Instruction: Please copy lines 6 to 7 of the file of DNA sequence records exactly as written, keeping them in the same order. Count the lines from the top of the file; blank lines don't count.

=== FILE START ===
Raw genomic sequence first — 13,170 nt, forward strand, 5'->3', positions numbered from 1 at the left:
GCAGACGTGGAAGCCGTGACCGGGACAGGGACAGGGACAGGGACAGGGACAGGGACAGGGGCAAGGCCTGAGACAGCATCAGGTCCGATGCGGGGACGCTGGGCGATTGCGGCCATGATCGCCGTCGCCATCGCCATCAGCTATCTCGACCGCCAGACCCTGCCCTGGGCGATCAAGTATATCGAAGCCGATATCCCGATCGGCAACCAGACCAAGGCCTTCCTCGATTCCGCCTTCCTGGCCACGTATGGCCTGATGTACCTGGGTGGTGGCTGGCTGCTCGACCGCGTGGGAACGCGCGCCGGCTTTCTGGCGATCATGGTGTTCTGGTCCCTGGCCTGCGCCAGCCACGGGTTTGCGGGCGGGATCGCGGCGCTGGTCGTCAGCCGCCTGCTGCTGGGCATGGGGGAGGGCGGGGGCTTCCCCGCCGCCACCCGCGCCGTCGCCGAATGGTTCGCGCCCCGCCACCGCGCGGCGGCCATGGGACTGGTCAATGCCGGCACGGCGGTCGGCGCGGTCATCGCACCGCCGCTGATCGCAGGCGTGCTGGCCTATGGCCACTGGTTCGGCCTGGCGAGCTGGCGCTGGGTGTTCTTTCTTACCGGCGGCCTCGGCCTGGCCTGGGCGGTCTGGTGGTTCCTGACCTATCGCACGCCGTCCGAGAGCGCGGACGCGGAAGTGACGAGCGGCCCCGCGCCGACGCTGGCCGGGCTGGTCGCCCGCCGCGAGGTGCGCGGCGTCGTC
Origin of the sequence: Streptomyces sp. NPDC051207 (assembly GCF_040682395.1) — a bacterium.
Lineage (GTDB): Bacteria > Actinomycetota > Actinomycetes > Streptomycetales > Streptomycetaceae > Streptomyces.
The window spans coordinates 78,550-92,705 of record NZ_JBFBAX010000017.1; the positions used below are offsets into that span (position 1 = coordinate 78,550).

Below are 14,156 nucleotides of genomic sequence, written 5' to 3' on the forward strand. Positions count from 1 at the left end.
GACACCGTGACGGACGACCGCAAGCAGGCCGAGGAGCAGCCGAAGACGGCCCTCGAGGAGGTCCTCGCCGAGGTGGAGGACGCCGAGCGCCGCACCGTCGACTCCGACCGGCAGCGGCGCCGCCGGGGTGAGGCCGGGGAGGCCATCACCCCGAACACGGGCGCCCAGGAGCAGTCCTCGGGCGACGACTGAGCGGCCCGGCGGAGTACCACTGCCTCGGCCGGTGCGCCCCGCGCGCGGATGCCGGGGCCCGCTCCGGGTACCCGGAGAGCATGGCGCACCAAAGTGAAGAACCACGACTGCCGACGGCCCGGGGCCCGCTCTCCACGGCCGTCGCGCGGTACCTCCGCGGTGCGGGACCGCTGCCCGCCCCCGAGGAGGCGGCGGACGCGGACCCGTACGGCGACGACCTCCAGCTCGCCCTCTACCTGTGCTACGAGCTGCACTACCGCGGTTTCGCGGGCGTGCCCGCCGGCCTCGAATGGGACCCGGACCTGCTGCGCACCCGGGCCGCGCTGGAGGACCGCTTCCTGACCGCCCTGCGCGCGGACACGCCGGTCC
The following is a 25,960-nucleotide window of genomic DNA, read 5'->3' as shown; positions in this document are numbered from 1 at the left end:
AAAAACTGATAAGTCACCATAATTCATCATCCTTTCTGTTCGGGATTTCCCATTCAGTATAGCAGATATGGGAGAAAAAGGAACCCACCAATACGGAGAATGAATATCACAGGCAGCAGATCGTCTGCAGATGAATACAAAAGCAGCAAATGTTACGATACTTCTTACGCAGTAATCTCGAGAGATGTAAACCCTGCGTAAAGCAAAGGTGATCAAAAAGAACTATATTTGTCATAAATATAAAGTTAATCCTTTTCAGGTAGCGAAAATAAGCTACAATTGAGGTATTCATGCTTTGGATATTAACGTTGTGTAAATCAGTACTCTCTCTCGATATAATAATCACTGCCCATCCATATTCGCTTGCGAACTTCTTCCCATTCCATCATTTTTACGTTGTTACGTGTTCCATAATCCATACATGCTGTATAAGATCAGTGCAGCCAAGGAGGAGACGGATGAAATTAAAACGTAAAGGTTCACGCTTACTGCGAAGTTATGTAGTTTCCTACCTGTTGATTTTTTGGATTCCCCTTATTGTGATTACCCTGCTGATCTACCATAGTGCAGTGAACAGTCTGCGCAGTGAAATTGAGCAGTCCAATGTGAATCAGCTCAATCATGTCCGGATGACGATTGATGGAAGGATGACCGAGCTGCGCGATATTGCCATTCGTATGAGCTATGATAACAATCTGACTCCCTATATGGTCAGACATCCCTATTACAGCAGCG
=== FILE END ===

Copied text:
Below are 14,156 nucleotides of genomic sequence, written 5' to 3' on the forward strand. Positions count from 1 at the left end.
GACACCGTGACGGACGACCGCAAGCAGGCCGAGGAGCAGCCGAAGACGGCCCTCGAGGAGGTCCTCGCCGAGGTGGAGGACGCCGAGCGCCGCACCGTCGACTCCGACCGGCAGCGGCGCCGCCGGGGTGAGGCCGGGGAGGCCATCACCCCGAACACGGGCGCCCAGGAGCAGTCCTCGGGCGACGACTGAGCGGCCCGGCGGAGTACCACTGCCTCGGCCGGTGCGCCCCGCGCGCGGATGCCGGGGCCCGCTCCGGGTACCCGGAGAGCATGGCGCACCAAAGTGAAGAACCACGACTGCCGACGGCCCGGGGCCCGCTCTCCACGGCCGTCGCGCGGTACCTCCGCGGTGCGGGACCGCTGCCCGCCCCCGAGGAGGCGGCGGACGCGGACCCGTACGGCGACGACCTCCAGCTCGCCCTCTACCTGTGCTACGAGCTGCACTACCGCGGTTTCGCGGGCGTGCCCGCCGGCCTCGAATGGGACCCGGACCTGCTGCGCACCCGGGCCGCGCTGGAGGACCGCTTCCTGACCGCCCTGCGCGCGGACACGCCGGTCC